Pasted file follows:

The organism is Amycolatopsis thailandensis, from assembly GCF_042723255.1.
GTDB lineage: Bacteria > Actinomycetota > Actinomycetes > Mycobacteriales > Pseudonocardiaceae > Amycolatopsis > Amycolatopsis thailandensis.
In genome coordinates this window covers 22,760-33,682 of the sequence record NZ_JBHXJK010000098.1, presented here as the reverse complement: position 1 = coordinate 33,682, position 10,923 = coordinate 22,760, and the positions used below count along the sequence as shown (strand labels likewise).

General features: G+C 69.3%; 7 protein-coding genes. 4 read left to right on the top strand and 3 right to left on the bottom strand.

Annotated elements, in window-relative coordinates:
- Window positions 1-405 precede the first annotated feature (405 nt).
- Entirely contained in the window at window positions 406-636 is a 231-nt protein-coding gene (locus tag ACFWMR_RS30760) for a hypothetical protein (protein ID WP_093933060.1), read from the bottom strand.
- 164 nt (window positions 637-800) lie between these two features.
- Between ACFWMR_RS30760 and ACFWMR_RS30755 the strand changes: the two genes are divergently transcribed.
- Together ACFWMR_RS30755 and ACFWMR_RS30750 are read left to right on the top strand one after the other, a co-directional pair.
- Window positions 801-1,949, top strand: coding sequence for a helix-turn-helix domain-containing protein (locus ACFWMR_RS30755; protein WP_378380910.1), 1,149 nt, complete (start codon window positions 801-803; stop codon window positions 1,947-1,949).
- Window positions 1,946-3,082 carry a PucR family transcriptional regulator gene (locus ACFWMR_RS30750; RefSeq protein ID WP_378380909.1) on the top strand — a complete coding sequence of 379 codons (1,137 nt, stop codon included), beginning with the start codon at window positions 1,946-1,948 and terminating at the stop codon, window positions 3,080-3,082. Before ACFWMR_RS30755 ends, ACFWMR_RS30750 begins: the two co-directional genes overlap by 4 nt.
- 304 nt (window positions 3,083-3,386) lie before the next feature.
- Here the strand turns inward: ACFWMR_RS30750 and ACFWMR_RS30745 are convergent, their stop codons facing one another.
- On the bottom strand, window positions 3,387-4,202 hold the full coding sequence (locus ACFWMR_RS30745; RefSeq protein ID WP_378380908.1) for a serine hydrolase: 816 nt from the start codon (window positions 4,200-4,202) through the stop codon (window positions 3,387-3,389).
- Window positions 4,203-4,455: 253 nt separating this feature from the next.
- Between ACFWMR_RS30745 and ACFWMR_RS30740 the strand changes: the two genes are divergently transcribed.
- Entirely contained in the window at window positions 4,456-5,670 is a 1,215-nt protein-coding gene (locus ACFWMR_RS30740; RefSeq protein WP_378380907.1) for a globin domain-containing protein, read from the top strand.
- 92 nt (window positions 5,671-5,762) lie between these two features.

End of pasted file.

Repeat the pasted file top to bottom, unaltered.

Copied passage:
The organism is Amycolatopsis thailandensis, from assembly GCF_042723255.1.
GTDB lineage: Bacteria > Actinomycetota > Actinomycetes > Mycobacteriales > Pseudonocardiaceae > Amycolatopsis > Amycolatopsis thailandensis.
In genome coordinates this window covers 22,760-33,682 of the sequence record NZ_JBHXJK010000098.1, presented here as the reverse complement: position 1 = coordinate 33,682, position 10,923 = coordinate 22,760, and the positions used below count along the sequence as shown (strand labels likewise).

General features: G+C 69.3%; 7 protein-coding genes. 4 read left to right on the top strand and 3 right to left on the bottom strand.

Annotated elements, in window-relative coordinates:
- Window positions 1-405 precede the first annotated feature (405 nt).
- Entirely contained in the window at window positions 406-636 is a 231-nt protein-coding gene (locus tag ACFWMR_RS30760) for a hypothetical protein (protein ID WP_093933060.1), read from the bottom strand.
- 164 nt (window positions 637-800) lie between these two features.
- Between ACFWMR_RS30760 and ACFWMR_RS30755 the strand changes: the two genes are divergently transcribed.
- Together ACFWMR_RS30755 and ACFWMR_RS30750 are read left to right on the top strand one after the other, a co-directional pair.
- Window positions 801-1,949, top strand: coding sequence for a helix-turn-helix domain-containing protein (locus ACFWMR_RS30755; protein WP_378380910.1), 1,149 nt, complete (start codon window positions 801-803; stop codon window positions 1,947-1,949).
- Window positions 1,946-3,082 carry a PucR family transcriptional regulator gene (locus ACFWMR_RS30750; RefSeq protein ID WP_378380909.1) on the top strand — a complete coding sequence of 379 codons (1,137 nt, stop codon included), beginning with the start codon at window positions 1,946-1,948 and terminating at the stop codon, window positions 3,080-3,082. Before ACFWMR_RS30755 ends, ACFWMR_RS30750 begins: the two co-directional genes overlap by 4 nt.
- 304 nt (window positions 3,083-3,386) lie before the next feature.
- Here the strand turns inward: ACFWMR_RS30750 and ACFWMR_RS30745 are convergent, their stop codons facing one another.
- On the bottom strand, window positions 3,387-4,202 hold the full coding sequence (locus ACFWMR_RS30745; RefSeq protein ID WP_378380908.1) for a serine hydrolase: 816 nt from the start codon (window positions 4,200-4,202) through the stop codon (window positions 3,387-3,389).
- Window positions 4,203-4,455: 253 nt separating this feature from the next.
- Between ACFWMR_RS30745 and ACFWMR_RS30740 the strand changes: the two genes are divergently transcribed.
- Entirely contained in the window at window positions 4,456-5,670 is a 1,215-nt protein-coding gene (locus ACFWMR_RS30740; RefSeq protein WP_378380907.1) for a globin domain-containing protein, read from the top strand.
- 92 nt (window positions 5,671-5,762) lie between these two features.